Columbia Police say results of a “customer service” survey launched last spring show a satisfaction rate of more than 90 percent. Reporters Samantha Sunne and Youyou Zhou explain how the survey was conducted and how well it represents the community.
“Customer satisfaction” survey part of Columbia police PR push
By Samantha Sunne and Youyou Zhou
On Saturday, Dec. 3, when Columbia Police Officer Curtis Brown issued a warning to a driver who had run a stop sign in north Columbia, his speech sounded like something he’s done for years.
“Slow down, stop,” he said through the pickup truck window. “That’s what it’s there for, alright?”
But when Brown moved on to the second part of his speech, it was something new that was added this past spring. He handed the woman a card advertising an online survey with questions about her “satisfaction” about being pulled over.
“Be honest,” Brown said. “If you think I was a jerk, then you tell them I was a jerk. If you thought I was being nice, tell them I was nice.”
Under a directive from Chief Ken Burton, Columbia police officers have been handing out the survey cards since last April. According to Burton, the surveys will be used indefinitely as a way of providing police with feedback on the quality of their service. In other words, it’s a “customer satisfaction” survey.
So far, results show an overall satisfaction rate of 87 percent. Ninety-two percent of respondents said the officer was “helpful and polite,” and 91 percent said the officer answered their questions and kept them informed. Seventy-eight percent were satisfied with police response time.
Right now, 183 people have responded to the survey. That’s a small number when compared with the 90,000 interactions police say they have with citizens each year.
Mary Ratliff, president of the NAACP Columbia branch, said in her recent interactions with police, not only were the officers rude, but she was not given a survey card.
“If you’re handing out cards, you can give the cards to whomever you want to give them to,” she said. “And you can not give them to whomever you don’t want to give them to.”
Burton said a lack of responses is a major flaw in the survey program so far.
“I’m a little concerned that we’re not getting enough of the cards out there,” he said. “You always have a low response, but it does require somebody to make an extra effort (to take the survey), so it’s not really surprising either.”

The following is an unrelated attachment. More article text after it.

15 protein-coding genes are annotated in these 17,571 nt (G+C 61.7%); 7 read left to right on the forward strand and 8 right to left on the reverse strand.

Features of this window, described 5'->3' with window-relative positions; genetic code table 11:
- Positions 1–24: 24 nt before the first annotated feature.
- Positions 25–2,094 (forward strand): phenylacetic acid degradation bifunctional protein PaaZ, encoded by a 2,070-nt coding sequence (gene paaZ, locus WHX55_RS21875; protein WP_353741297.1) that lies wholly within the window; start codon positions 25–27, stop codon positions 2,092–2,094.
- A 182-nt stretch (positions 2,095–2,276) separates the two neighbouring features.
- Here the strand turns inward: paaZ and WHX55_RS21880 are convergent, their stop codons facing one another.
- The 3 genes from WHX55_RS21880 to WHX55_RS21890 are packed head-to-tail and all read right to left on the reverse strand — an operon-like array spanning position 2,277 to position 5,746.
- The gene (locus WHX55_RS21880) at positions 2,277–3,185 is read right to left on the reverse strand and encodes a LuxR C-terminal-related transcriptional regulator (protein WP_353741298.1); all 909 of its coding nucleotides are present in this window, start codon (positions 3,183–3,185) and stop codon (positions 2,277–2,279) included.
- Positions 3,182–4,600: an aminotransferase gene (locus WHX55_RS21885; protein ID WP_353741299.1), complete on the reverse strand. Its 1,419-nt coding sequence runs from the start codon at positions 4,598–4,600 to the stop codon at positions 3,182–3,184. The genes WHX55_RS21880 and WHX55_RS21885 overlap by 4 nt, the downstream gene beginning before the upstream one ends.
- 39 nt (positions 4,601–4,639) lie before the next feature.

Ratliff said she was running late one day to a Sunday school class when she was speeding. When an officer stopped her and issued her a ticket, she said he took as long as he possibly could, keeping her waiting for at least 10 minutes.
“The survey comes back and indicates, ‘oh, everybody is happy with everything,’” she said. “That is not the case.”
The survey asks how a person has interacted with police and whether they were arrested, a victim or a witness. So far, more than half of the respondents have answered “other.”
Though you’d think that those arrested would not be happy with police, a conversation with a man recently arrested on domestic assault charges shows otherwise.
Byron Brown is in the Boone County Jail and awaiting his trial. Though he said he was falsely arrested and denies the charge of attacking his girlfriend, he had positive things to say about the officers who arrested him, and said he had no complaints.
“They did their job,” he said.
Burton said he wants every citizen to be treated as a customer because as taxpayers, they are paying for the police department’s services. But instituting this new philosophy of customer satisfaction is slow going, he said.
“You make changes to attitudes over a period of time, and you tell employees that it is important,” he said. “We will be responsive to people who pay the bills.”
See the survey results:
Document source: Columbia Police Department